The apparent drop in shareholder proposal filings in 2013 stems largely from a decline in the number of proposals related to corporate-governance procedures, which constituted 43 percent of all proposals in 2012 but only 39 percent thus far in 2013. Conversely, the share of proposals related to executive compensation, as well as to social and policy issues, has increased marginally.

*To date, 175 of 250 companies have filed.

In keeping with 2012, a plurality of proposals in 2013 involves corporate political spending or lobbying—up to 23 percent, from 19 percent last year. In contrast to 2012, however, a majority of such proposals this year involve lobbying. Among Fortune 250 companies, only 11 of the 44 proposals involving corporate political spending or lobbying follow the “Political Disclosure and Oversight” template promulgated by the Center for Political Accountability (CPA),[7] a corporate-spending watchdog headed by former Democratic congressional staffer Bruce Freed. Other proposals include those seeking to prohibit corporate political spending and two new classes of proposal: one calling for board oversight of political spending, introduced at Aetna by the Unitarian Universalist Association; and one calling for a “report on corporate values and political contributions,” introduced at four companies by the social-investing fund Northstar Asset Management.

Who Is Backing Political Spending Proposals?

CPA-style political-spending-disclosure proposals have been introduced by the New York State Common Retirement Fund and the social-investing funds Trillium Asset Management, Harrington Investments, and Clean Yield Asset Management. Harrington and Clean Yield have also introduced proposals seeking to prohibit corporate political spending. Lobbying-related proposals were introduced by the New York State fund, the American Federation of Labor–Congress of Industrial Organizations (AFL-CIO), and the American Federation of State, County, and Municipal Employees (AFSCME), in addition to a small number of social-investing funds, Catholic orders, and individuals.[8]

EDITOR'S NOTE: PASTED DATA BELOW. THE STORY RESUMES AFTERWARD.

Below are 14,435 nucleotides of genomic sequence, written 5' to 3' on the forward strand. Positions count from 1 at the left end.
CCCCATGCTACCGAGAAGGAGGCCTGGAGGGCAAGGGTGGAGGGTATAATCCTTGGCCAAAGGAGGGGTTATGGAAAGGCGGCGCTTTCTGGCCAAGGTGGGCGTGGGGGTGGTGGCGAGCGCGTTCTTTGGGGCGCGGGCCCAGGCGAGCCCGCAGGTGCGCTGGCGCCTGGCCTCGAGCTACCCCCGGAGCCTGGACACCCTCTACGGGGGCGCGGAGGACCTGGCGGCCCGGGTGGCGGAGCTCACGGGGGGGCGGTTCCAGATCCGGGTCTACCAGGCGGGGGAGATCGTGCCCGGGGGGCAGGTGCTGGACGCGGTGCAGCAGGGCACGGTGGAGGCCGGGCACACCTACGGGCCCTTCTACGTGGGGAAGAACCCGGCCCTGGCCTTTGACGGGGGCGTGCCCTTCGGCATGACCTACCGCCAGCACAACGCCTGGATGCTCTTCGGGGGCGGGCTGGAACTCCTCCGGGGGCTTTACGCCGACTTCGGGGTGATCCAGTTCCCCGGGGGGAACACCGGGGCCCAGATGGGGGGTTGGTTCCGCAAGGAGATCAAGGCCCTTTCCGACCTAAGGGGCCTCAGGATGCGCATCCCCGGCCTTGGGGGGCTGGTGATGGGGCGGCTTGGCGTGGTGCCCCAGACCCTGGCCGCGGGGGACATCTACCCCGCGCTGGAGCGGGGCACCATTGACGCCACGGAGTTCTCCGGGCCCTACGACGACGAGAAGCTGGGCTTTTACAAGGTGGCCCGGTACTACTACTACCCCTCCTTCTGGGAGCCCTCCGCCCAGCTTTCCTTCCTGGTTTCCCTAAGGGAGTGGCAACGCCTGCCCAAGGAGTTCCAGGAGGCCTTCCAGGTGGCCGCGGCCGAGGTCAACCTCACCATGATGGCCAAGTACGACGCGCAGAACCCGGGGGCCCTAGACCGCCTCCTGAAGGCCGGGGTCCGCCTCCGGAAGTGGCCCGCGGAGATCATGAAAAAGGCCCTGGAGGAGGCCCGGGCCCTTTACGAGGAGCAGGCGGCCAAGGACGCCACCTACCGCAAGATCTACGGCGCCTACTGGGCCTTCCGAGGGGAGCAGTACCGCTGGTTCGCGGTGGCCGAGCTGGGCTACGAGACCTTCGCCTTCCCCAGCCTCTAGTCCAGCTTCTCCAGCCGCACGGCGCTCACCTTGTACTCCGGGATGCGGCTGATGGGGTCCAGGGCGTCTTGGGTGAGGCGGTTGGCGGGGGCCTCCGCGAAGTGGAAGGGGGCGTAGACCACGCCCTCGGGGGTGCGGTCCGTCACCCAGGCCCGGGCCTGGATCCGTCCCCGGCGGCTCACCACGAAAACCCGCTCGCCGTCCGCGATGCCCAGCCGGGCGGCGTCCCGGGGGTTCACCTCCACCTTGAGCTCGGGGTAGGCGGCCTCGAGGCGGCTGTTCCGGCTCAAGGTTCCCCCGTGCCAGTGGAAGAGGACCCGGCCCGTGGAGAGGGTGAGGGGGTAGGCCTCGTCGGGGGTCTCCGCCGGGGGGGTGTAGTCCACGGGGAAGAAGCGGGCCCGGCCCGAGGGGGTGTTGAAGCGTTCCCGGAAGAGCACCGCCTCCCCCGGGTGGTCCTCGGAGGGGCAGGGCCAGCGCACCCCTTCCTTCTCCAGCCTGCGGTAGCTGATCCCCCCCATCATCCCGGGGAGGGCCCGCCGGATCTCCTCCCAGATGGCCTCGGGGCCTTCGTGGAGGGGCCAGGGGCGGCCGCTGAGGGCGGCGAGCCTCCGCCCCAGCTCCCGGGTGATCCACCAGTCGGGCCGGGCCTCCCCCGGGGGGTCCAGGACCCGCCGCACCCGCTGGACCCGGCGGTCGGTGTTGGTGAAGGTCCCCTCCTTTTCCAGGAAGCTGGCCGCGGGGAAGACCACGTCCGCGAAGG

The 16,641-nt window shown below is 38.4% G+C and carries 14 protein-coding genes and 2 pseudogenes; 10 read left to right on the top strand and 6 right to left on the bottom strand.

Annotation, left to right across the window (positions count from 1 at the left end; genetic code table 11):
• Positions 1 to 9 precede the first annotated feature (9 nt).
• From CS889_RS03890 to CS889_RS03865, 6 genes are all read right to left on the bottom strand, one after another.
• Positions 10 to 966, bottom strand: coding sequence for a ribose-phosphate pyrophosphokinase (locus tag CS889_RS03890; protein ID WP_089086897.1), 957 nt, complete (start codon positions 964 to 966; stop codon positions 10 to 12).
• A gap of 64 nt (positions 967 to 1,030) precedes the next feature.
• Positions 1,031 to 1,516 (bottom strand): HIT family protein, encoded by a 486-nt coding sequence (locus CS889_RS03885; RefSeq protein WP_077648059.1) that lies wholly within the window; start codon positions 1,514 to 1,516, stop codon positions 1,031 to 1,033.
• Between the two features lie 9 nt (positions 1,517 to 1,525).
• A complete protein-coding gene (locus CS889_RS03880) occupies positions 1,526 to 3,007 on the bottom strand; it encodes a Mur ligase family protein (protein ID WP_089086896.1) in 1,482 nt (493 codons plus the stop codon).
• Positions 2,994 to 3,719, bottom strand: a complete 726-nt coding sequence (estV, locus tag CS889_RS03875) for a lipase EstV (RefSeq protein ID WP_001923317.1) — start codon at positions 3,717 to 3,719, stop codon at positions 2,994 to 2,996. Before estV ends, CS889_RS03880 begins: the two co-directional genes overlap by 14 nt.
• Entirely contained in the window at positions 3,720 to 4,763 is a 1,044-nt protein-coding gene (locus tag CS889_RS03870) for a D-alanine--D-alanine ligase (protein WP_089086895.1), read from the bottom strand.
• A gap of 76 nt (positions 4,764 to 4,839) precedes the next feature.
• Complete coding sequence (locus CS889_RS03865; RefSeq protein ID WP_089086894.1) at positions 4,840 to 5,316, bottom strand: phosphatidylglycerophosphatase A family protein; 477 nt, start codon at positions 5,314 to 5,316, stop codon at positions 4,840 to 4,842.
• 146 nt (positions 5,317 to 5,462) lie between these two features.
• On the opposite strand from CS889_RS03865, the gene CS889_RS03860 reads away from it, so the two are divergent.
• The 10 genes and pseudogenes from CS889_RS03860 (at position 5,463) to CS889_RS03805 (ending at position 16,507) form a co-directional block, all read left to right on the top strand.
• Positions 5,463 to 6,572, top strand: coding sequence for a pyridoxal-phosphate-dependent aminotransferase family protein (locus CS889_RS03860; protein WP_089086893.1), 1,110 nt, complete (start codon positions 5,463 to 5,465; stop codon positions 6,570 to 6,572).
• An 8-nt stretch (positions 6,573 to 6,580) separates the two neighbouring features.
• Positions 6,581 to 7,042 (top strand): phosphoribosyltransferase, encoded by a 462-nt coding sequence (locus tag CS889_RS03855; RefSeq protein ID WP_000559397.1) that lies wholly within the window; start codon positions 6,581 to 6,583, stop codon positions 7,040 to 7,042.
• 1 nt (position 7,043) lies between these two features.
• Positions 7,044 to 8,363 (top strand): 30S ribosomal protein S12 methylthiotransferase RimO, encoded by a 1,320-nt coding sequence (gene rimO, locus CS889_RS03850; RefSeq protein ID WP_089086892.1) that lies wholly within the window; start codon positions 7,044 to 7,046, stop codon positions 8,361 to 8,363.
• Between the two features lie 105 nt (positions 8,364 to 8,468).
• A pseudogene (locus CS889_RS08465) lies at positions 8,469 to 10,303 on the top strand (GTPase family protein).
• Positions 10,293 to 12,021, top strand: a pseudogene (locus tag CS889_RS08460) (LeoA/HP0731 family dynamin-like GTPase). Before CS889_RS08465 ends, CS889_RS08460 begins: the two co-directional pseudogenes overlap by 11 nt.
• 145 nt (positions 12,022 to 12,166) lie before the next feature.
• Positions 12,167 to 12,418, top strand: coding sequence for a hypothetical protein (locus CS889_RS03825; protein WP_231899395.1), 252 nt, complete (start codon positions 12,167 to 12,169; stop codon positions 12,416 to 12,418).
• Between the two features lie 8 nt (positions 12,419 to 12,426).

Although the share of corporate-governance-related proposals has fallen overall, certain classes of proposal—including those seeking to separate a company’s chairman and CEO position and those seeking to empower shareholders to call special meetings or act by written consent—have been introduced with somewhat greater frequency in 2013, relative to 2012. Proposals seeking to elect all directors annually (i.e., to “declassify” staggered boards of directors) have constituted 4 percent of proposals in 2013, in line with 2012; although public-employee pension funds affiliated with Harvard law professor Lucian Bebchuk’s Shareholder Rights Project have pushed such proposals somewhat aggressively in 2013,[9] their overall numbers remain small, in part because staggered boards are relatively rare today among the largest publicly traded corporations. Relatively fewer proposals seeking to modify shareholder voting rights have been introduced in 2013—the share of such proposals fell to 7 percent, from 11 percent in 2012—because majority voting for directors has become more common at large publicly traded companies and because octogenarian Evelyn Davis, a regular sponsor of proposals seeking “cumulative voting” for directors, has not been active in the 2013 proxy season. (Davis is a well-known “corporate gadfly,” a term commonly used to refer to a small number of individual investors who repeatedly file similar shareholder proposals at many companies.[10])